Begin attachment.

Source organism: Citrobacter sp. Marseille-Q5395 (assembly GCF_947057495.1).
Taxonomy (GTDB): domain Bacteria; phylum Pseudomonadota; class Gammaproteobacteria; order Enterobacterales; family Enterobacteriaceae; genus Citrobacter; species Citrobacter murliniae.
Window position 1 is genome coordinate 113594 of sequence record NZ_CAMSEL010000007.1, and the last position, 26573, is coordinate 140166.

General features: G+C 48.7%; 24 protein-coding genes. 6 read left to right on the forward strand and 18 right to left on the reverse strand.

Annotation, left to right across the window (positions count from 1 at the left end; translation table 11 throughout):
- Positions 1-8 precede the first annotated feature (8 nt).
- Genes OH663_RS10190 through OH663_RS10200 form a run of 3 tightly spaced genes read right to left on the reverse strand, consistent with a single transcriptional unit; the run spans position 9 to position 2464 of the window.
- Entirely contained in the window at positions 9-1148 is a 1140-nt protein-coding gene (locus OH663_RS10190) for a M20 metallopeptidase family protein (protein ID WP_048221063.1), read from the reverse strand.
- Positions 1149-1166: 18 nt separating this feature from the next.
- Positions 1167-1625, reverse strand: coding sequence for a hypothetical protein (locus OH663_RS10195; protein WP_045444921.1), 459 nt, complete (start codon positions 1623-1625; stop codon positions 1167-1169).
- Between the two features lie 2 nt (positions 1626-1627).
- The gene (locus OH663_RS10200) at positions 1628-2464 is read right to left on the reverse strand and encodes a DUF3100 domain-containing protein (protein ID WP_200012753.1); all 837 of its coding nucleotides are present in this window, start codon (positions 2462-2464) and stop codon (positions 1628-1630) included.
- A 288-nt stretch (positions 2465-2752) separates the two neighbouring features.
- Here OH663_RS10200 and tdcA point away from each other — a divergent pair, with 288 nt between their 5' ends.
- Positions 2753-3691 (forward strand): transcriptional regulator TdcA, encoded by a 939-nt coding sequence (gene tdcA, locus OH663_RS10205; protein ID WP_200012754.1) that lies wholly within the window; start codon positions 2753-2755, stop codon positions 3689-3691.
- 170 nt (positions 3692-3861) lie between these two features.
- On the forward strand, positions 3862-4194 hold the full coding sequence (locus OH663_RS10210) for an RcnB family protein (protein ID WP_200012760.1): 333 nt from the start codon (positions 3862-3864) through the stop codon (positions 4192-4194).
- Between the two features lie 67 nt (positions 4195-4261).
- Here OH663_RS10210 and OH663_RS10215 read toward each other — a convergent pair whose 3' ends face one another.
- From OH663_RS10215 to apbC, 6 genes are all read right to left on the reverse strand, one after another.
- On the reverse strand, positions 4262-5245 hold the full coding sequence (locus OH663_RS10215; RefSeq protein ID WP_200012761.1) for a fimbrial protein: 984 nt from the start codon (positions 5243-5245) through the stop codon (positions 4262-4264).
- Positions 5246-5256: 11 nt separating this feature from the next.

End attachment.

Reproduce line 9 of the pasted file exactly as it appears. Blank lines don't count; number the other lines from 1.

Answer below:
- Positions 1149-1166: 18 nt separating this feature from the next.